Sydney-based developer Genex Power Limited (Genex) has fought its way back from several unlucky blows to achieve financial close for the 50MW Jemalong Solar Project and the refinancing of the 50 MW Kidston Solar One Project.
To fill the gap left by retiring coal-fired plants, the Australian Energy Market Operator forecasts that Australia should invest in a further 30-47 GW of new large-scale wind and solar projects by 2040. At the end of the outlook period, AEMO projects that distributed energy resources could provide up to 13% to 22% of total underlying annual NEM energy consumption.
Tasmania’s ambitions of becoming the Battery of the Nation improve after early reports on the proposed Marinus Link, a second interconnector between Tasmania and Victoria, show the project’s economic advantages far outweigh expected costs.
The Kidston solar-pumped hydro project is back on its feet after Japanese utility J-Power and Genex Power renegotiated their deal with the extension of funding provided by the Northern Australia Infrastructure Facility Board earlier this month. The project had been thrown off-course after a shock decision by EnergyAustralia not to finalise a purchase agreement.
The Sydney-based developer has received credit approval to fund two of its solar projects. The announcement comes only days after Genex resumed trading on the Australian stock exchange in the wake of the Northern Australian Infrastructure Fund’s decision to extend offer of funding for the 250 MW Kidston pumped storage hydro project.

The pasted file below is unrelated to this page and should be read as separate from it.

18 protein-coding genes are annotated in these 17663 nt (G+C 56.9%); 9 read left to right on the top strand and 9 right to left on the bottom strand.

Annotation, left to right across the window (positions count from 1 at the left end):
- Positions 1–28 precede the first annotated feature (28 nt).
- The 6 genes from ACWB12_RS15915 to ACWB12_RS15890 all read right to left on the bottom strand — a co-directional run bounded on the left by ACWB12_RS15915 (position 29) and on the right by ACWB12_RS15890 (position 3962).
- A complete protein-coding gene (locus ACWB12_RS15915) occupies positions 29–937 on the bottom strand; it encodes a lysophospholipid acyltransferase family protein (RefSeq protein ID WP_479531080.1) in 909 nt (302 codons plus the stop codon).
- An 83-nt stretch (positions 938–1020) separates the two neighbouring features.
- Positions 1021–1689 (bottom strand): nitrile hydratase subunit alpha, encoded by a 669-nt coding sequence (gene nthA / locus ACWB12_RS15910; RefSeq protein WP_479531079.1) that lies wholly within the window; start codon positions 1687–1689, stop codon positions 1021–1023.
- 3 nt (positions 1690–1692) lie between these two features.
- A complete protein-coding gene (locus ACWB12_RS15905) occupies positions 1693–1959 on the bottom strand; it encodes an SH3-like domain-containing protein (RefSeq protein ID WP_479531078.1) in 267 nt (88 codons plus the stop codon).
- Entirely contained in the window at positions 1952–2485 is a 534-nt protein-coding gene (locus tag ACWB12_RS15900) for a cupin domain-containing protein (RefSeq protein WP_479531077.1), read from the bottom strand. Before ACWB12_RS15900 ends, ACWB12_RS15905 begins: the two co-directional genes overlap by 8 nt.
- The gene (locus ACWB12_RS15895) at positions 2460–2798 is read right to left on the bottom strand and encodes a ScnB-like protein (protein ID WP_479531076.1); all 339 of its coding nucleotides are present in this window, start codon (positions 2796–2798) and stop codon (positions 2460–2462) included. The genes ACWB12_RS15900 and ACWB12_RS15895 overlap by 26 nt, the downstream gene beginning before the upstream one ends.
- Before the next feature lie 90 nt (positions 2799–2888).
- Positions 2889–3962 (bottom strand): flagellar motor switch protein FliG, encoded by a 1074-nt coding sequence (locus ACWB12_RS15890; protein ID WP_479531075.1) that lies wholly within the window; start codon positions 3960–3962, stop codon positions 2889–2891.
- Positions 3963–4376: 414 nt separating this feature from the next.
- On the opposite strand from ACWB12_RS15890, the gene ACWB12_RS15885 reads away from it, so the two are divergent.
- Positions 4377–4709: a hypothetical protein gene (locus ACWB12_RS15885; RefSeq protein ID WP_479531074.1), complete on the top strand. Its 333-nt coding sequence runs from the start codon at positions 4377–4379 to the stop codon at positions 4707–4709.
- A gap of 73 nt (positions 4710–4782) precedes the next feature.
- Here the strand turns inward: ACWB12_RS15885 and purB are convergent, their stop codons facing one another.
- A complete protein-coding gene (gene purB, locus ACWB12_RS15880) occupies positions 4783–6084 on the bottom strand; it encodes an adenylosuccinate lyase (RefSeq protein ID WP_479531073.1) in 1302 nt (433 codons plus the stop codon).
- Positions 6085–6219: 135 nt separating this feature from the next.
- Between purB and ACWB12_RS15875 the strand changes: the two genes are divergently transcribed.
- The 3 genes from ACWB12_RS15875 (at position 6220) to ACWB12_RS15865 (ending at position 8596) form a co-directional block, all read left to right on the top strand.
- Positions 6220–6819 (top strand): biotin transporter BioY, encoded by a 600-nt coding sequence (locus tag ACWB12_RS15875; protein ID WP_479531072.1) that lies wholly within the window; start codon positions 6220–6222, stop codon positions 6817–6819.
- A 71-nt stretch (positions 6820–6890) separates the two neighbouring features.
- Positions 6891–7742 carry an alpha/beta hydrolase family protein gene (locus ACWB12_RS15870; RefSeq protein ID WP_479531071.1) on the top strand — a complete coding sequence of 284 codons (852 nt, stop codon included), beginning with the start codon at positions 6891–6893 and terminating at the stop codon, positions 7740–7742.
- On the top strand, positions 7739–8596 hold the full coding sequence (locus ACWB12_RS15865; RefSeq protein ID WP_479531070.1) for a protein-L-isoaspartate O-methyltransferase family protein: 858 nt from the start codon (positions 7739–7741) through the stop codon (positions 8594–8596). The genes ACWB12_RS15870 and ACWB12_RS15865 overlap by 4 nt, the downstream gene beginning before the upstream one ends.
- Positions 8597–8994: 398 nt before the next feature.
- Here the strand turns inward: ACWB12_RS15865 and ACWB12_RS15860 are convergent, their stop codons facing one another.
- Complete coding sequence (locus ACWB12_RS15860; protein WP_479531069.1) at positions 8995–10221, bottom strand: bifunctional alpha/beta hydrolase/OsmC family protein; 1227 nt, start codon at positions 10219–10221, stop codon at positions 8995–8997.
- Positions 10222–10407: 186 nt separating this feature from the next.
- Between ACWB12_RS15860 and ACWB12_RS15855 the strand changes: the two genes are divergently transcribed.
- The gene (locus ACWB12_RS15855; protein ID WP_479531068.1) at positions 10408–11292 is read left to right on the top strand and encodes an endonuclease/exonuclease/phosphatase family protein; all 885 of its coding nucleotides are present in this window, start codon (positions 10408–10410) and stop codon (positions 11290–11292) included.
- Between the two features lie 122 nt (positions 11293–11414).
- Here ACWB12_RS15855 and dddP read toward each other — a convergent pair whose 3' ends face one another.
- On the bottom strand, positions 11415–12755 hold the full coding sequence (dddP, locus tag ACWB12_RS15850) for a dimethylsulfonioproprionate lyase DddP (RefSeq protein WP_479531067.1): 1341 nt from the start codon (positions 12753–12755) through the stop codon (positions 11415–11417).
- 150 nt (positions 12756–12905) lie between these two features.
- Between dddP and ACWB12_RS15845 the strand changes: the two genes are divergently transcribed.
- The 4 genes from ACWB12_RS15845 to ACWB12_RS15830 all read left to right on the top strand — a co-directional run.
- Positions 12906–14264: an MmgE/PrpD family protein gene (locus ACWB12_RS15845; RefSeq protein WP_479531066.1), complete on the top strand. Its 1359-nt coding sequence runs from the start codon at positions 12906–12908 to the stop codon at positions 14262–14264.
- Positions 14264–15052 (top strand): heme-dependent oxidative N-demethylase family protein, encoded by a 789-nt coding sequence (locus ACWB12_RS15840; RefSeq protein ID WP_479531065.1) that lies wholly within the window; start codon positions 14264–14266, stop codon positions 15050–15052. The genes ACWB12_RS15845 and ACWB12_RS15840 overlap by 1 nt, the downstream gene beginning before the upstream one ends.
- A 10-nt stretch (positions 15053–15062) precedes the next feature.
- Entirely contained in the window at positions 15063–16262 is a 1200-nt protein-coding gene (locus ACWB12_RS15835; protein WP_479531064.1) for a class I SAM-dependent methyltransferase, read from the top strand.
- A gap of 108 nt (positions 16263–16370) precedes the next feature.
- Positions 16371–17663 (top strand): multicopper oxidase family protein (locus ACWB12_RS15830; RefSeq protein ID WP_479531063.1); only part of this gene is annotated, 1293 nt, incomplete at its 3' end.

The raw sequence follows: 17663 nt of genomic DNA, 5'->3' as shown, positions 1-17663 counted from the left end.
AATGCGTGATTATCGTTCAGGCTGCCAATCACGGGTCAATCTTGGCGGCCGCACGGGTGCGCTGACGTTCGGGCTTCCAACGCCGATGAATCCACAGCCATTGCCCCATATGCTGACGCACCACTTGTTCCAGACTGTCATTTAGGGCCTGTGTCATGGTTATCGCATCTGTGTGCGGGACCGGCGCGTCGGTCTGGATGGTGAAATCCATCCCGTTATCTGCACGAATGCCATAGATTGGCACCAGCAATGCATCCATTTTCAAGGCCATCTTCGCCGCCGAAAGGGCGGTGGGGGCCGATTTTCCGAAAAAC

There’s no shortage of action in the New South Wales renewable-energy scene, with some 19.4 GW of large-scale renewable energy projects approved or progressing through the planning system, and around 2.5 GW of grid-scale solar under construction. Plus there’s 2 GW of generation and 175 hours of storage planned for the pumped-hydro project known as Snowy 2.0 – and that’s just what’s happening at the big end of town.
New Analysis from Hydro Tasmania shows the island state to be in a unique position to lead the nation in the production of green hydrogen from renewable sources.
After Genex Power’s offtake agreement with EnergyAustralia fell through earlier this month its concessional federal funding lapsed. However, the Project has secured an extension into 2020, hopefully allowing it enough time to restructure and reach financial close.
Genex Power has failed to lock in a previously announced offtake agreement with EnergyAustralia for its landmark Kidston hub in northern Queensland and requested a trading halt with the ASX on their securities.
Hydro Tasmania has released a white paper pushing the island state’s claims to become the Battery of the Nation via upgrades to the Victoria-Tasmania interconnector, an effort to unblock the backlog of solar and wind.
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